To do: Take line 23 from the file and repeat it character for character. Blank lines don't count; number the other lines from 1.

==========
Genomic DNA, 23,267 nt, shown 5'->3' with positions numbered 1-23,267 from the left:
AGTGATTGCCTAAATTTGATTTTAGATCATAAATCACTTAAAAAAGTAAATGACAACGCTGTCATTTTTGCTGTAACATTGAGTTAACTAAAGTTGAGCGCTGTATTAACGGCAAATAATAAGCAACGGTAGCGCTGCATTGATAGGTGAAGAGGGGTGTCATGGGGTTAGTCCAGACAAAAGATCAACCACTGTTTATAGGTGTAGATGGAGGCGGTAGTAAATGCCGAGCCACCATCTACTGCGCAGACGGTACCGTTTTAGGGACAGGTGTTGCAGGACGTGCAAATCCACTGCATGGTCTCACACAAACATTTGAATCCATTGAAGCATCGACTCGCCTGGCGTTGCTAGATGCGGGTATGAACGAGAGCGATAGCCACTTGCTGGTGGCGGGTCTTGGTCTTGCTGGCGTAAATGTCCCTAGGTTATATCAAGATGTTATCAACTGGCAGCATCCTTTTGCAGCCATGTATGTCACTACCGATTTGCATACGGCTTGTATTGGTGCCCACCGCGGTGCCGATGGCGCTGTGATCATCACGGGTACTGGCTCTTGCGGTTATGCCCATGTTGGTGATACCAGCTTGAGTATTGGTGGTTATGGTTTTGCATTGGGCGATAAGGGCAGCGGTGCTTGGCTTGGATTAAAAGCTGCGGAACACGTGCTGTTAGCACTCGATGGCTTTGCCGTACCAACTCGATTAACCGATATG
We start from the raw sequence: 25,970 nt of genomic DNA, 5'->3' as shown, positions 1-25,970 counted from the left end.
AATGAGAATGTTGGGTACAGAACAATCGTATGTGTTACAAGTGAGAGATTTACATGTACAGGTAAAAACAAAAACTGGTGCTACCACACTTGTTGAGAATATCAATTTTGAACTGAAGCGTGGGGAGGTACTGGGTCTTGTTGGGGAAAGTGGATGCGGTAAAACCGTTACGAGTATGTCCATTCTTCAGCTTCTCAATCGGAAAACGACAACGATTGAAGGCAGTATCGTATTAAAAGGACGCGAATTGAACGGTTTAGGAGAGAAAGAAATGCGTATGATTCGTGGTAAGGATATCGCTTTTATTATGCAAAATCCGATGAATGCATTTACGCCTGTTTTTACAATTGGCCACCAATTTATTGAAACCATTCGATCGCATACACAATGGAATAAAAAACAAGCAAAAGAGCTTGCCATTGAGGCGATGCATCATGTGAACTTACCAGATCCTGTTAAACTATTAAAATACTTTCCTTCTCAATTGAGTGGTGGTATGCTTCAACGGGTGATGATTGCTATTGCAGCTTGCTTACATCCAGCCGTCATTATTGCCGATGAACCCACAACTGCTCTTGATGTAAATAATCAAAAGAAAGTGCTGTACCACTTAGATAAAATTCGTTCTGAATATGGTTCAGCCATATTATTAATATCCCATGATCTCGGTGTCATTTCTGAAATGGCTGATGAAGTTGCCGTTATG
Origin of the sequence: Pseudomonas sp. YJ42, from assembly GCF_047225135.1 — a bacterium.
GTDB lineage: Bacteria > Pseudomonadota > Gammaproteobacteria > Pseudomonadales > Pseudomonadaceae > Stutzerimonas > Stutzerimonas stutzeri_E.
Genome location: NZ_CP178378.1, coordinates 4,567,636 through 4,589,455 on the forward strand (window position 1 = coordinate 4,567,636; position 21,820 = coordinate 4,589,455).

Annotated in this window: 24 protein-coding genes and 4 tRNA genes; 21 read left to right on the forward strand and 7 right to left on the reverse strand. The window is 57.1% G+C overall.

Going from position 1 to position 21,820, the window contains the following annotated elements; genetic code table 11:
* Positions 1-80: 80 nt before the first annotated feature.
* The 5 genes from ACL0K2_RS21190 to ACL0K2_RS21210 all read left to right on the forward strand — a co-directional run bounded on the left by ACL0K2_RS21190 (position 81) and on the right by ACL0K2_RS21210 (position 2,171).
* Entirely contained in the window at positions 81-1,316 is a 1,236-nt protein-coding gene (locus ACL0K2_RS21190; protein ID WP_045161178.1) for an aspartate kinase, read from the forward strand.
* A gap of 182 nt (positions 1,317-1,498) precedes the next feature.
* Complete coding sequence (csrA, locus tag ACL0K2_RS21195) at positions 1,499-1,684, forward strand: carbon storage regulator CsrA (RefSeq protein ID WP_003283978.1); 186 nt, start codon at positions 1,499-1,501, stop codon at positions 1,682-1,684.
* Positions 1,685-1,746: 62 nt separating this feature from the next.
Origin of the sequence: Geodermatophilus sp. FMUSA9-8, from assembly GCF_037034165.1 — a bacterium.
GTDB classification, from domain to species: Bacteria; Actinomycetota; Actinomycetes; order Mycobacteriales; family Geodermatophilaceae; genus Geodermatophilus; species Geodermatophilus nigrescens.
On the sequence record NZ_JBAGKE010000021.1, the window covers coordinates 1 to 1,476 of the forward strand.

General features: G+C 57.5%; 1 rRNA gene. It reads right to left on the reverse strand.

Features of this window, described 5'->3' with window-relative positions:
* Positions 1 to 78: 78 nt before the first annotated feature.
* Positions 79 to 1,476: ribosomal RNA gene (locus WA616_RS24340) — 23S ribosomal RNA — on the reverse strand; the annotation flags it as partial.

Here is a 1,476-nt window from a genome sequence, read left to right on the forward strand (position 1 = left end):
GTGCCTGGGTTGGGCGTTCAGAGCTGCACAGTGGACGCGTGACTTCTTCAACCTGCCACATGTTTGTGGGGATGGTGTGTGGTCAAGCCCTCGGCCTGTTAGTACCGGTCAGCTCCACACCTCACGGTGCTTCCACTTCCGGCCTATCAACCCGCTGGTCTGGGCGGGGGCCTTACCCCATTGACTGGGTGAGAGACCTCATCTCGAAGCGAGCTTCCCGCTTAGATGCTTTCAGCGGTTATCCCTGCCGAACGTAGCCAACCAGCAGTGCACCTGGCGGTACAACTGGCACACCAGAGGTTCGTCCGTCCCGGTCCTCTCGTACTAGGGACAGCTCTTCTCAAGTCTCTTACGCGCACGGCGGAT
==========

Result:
Here is a 1,476-nt window from a genome sequence, read left to right on the forward strand (position 1 = left end):